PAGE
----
Yoga-inspired athletic apparel company Lululemon Athletica Inc is launching a new brand concept targeting tween girls as it looks for new ways to expand its business.

The new concept, called Ivivva Athletica, is being tested in three standalone stores in the Canadian cities of Vancouver, Victoria, and Calgary, which are slated to open in November in time for the holiday season.

The shops will sell athletic products for girls aged 6-12 years old, with garments designed for sports such as gymnastics, dance, figure skating, field hockey, track and field and soccer.

"We believe this market is underserved and we are excited to create something to inspire a younger generation to be physically active," noted CEO Christine Day.

Lululemon will replace the existing Oqoqo stores in Vancouver and Victoria with the Ivivva format, and will integrate its Oqoqo organic line into the Lululemon range.

INSIGHT

Lululemon is the latest in a long line of retailers to target the tween clothing market - a sector that many analysts believe is more resilient than the overall apparel category to the downturn in consumer spending.

Parents typically purchase a large portion of their tweens' clothes, and are more likely to cut back on their own expenses than their children's.

Furthermore, tweens are often free to spend the money they earn or are given on whatever they choose. And because they outgrow their clothes, they buy on a shorter replenishment cycle.

Stellar performers at the top end of the tween age bracket include Aeropostale and The Buckle, which both posted increases in same-store sales in July as shoppers snapped up their trendy jeans and accessories.

The Buckle posted a 2.8% rise in same-store sales for the month, while Aeropostale's were up 6%. Another top player was American Apparel, which saw its same-store sales jump 25% in July.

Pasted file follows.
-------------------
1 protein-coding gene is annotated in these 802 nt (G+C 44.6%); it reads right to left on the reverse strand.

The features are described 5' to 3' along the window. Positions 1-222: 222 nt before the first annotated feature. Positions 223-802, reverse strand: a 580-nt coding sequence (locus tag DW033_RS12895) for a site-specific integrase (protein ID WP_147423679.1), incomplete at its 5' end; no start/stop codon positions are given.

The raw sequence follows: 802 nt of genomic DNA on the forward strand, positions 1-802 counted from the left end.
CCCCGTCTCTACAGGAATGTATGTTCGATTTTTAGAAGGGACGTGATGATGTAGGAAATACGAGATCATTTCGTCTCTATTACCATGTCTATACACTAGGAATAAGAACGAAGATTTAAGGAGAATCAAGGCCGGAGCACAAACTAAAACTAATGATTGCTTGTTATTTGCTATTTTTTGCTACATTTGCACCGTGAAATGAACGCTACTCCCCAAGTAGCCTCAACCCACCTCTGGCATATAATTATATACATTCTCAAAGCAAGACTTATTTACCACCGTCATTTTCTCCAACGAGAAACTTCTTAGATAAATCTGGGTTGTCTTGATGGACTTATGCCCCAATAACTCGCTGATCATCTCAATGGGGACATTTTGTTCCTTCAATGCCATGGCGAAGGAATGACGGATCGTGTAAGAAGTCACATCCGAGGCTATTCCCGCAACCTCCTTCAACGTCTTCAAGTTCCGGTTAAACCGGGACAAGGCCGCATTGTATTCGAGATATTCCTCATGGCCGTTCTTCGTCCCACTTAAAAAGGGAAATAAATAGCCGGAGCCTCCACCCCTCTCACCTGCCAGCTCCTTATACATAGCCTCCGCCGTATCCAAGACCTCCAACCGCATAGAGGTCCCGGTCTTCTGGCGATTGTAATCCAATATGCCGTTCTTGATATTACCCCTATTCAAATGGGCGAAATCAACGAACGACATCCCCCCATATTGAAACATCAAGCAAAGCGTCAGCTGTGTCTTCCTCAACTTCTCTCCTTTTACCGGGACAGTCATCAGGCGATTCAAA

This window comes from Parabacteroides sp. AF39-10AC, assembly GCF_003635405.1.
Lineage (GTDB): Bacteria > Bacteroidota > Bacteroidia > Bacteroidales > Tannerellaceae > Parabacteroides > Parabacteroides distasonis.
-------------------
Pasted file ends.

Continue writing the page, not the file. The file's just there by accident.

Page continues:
One of the few retail concepts to launch in the US this year was the "P.S. from Aeropostale" store format which targets pre-teens, and new tween lines inspired by TV shows True Jackson VP, Jonas and Wizards of Waverly Place are hitting stores including Walmart, JC Penney, Kmart and Sears.

But the sector is not without its challenges too. One of the biggest surprises this year was the sale of Tween Brands to Dress Barn in a stock-swap deal worth around $157m.

The move was widely seen as a bailout for the girls' fashion group, operator of the Limited Too and Justice stores, which was struggling with bank debts of $165m and tumbling sales.

And at the end of last year, retailer Saks Inc decided to shutter its unprofitable Club Libby Lu tween girls' chain to focus instead on its department store business.

Lululemon says its decision to launch the new Ivivva format comes in response to requests from existing shoppers seeking athletic garments for a younger age group using the same signature fabrics and technical design features as the Lululemon line.

But instead of simply offering smaller versions of adult apparel, it plans to tailor the designs to its new, younger customers.

Industry observers believe this strategy could work, taking the retailer to a new and under-served market with a new brand that should appeal to active kids as well as their parents who already shop at its namesake stores.

Lululemon in June said it was pleased with its "ability to continue to bring our customers through our doors to make full price purchases," although an 8% drop in same-store sales suggested it needs to find new ways to make shoppers part with their cash.

New store openings helped the Vancouver based retailer lift first quarter revenues by 6% to $81.7m, but profit fell 23.5% to $6.5m.

Looking ahead to the second quarter - whose results are reported next week - it said same-store sales are likely to fall in the middle-single digits on a constant-dollar basis.